Quite often, modern scientists toil for decades only to discover something that our ancestors knew all along from observation and keen intuition. Even after the essential discovery is made, it may take years before the official health guidelines catch up with the scientific research. It is because of this that copper, an absolutely essential element for human health, has only recently started to attract the attention of nutrition gurus. Still today, not many people know that they are at risk of copper deficiency which may put them in danger of many illnesses, not to mention accelerated aging of skin and hair.
The slow process of recognizing the importance of copper was best highlighted by Dr. Leslie Klevay in his paper published in 1996 [“Deliberations and evaluations of the approaches, endpoints and paradigms for dietary recommendations about copper”, Klevay & Medeiros 1996]. He reviewed the last 10 editions of the Recommended Daily Allowances (RDAs) guidelines and observed that in the 1943 edition the recommended daily amount of copper was estimated at 1-2 mg/day, and in a 1958 edition (15 years later), it was stated that “2 mg/day will maintain adults in balance”.
In the same 1958 edition, he found a statement that mentioned “a typical diet” usually supplies 2-5 mg of copper a day, and that the deficiency of this metal is very rare. However, in the 1989 edition, we see a reference to the National Food Consumption survey conducted in 1987-1988, according to which an average intake of copper was 1.2 mg/day for males and only 0.9 mg/day for females—a statistic well below the recommended 2mg/day. In this same edition it was also stated that copper intake as high as 3 mg/day may be necessary to maintain good health. The current RDI (Recommended Dietary Intake established by the U.S. Food and Drug Administration) for copper is 2 mg/day.
Another reference that should be considered is the estimated safe and adequate daily dietary intakes or ESADDI (Natural Research Council, 1989) which recommends a daily intake of 1.5-3 mg of copper. Recently, U.S. dietary guidelines underwent another major revision and RDAs were replaced by The Dietary Reference Intakes (DRI) established by the Food and Nutrition Board of the Institute of Medicine, 1997-2001. The World Health Organization gives 10 mg/day as the tolerable upper limit of copper intake.
Out of the blue, the recommended intake of copper was set up as 0.9 mg/day —a number that is clearly not enough to assure adequate copper intake! For example, a paper published in 2010 by Chambers et al studied the effects of copper deficiency and excess. This study came to the conclusion that to prevent copper deficiency optimum intake for copper should be 2.6 mg/day (which is well below the level where any adverse effects can be seen).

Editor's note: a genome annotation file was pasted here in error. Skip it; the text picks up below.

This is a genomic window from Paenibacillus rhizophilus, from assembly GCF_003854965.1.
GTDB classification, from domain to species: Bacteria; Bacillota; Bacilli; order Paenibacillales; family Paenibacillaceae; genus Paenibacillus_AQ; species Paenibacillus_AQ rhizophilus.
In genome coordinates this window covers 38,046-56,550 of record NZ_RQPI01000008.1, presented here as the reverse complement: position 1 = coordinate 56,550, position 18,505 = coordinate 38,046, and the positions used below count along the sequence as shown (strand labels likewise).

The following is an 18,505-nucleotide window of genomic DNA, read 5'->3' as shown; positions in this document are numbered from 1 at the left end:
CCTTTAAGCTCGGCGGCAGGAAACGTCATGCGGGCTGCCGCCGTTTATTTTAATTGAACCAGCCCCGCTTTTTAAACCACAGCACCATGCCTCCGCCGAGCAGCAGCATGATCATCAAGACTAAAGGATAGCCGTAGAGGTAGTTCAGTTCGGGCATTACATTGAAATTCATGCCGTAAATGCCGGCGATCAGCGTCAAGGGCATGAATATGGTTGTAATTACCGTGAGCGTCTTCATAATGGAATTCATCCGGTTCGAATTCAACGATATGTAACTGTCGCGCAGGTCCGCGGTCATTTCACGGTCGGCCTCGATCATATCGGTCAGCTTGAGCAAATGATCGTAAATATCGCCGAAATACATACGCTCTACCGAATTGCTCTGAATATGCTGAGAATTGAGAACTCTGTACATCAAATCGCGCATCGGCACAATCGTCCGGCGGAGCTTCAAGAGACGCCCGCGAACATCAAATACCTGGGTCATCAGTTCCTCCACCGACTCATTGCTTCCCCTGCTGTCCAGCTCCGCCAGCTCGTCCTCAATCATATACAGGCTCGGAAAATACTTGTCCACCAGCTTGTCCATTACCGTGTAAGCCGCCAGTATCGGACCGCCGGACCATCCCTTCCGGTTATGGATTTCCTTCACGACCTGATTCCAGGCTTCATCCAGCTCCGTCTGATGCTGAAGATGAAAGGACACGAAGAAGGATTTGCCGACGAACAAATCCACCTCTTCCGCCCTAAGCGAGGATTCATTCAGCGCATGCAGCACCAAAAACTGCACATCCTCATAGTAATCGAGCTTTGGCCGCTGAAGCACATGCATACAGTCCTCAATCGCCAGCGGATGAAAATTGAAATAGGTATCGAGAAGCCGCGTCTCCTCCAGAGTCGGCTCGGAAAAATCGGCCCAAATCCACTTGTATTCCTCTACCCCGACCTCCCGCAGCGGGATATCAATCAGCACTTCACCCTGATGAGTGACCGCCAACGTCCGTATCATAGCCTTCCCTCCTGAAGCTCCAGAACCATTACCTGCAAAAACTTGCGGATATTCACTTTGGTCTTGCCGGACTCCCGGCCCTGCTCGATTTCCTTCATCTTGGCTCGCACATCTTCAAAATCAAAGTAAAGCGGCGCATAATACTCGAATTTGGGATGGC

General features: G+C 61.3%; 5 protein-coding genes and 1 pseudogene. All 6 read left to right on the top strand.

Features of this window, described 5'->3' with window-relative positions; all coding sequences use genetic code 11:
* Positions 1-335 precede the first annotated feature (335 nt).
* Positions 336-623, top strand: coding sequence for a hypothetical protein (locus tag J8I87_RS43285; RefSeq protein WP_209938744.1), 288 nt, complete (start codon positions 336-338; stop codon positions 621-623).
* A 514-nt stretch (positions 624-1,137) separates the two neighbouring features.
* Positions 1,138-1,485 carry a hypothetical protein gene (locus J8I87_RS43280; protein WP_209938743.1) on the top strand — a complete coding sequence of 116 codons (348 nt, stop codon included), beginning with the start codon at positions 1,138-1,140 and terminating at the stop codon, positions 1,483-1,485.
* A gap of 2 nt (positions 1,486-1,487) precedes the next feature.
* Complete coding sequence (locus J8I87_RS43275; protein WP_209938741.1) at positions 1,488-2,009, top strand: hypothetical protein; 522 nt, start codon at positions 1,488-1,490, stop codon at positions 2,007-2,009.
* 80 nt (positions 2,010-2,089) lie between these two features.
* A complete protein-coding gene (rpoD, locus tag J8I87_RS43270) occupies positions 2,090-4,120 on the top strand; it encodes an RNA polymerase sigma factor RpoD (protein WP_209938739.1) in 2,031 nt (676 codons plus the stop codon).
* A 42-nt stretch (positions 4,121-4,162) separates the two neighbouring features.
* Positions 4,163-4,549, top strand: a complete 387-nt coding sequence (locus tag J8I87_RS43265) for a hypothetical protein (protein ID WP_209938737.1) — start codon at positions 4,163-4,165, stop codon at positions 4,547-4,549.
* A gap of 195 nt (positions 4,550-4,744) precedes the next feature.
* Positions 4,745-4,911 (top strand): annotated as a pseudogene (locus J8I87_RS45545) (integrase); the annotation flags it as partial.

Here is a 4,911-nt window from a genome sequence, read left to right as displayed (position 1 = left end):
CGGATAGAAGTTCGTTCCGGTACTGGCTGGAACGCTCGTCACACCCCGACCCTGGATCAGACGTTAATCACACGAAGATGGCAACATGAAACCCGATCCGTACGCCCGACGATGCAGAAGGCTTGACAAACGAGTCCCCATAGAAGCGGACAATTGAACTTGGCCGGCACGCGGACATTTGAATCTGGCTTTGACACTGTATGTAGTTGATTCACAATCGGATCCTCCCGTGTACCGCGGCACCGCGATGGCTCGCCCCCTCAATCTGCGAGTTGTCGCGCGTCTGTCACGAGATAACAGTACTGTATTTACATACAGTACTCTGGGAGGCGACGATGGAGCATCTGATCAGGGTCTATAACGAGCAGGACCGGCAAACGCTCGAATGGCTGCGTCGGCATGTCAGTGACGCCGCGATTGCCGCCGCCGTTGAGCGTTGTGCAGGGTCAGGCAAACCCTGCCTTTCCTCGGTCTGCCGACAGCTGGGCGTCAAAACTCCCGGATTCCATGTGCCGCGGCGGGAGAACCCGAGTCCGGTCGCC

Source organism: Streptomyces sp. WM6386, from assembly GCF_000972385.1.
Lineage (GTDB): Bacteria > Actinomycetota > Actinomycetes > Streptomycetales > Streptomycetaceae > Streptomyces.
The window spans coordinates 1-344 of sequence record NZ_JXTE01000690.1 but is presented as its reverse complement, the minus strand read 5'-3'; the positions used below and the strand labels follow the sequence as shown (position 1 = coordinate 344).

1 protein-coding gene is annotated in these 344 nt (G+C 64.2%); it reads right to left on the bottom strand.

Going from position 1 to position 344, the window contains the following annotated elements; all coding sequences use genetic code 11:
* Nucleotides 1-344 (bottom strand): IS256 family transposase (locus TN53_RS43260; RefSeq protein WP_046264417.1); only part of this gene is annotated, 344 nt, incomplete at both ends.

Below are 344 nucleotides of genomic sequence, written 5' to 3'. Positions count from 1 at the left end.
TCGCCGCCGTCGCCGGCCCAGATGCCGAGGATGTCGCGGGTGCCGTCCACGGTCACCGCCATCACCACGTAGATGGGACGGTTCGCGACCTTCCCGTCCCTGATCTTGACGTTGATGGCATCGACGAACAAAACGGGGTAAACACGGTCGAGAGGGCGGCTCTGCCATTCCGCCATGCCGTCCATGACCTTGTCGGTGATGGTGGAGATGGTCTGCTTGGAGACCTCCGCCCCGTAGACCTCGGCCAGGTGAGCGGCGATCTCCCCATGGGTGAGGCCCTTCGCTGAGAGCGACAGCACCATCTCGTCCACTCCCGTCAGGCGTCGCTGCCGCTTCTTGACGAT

The sudden drop in the recommended intake of copper is more interesting when you take into consideration that estimated daily loss of copper is about 1.3 mg/day. This is one of the reasons why it is so dangerous to lower copper consumption below 2 mg/day (Williams 1983). Active males should also be aware that additional daily loss of copper due to sweating may be as high as 0.34 mg/day ( Jacob 1981).
But is copper really that important and worth such an in depth discussion? Absolutely! In fact, copper deficiency may be a leading cause of many so-called “diseases of civilizations” that currently plague the population in the United States. Furthermore it may also be the main reason why our skin and hair lose their health and vitality as we age.
Since copper peptides of course contain copper, many ask about the function of copper within the body. As they learn about how copper works and experience its benefits, they also want to know about its safety.
Copper is an essential metal necessary for many processes in the human body. A deficiency in copper can contribute to a host of health problems, including a higher rate of: cellular oxidation, cancer, cardiovascular disease, atherosclerosis, LDL “bad cholesterol”, lipid oxidation, aortic aneurysms, osteoarthritis, rheumatoid arthritis, osteoporosis, chronic conditions involving bone and connective tissue, brain defects in newborns, obesity, graying of hair, sensitivity to pain, Alzheimer’s disease, reproductive problems, depression, and fatigue; as well as lowering HDL “good cholesterol”, reduction in the pleasure producing brain enkephalins, and impaired brain function.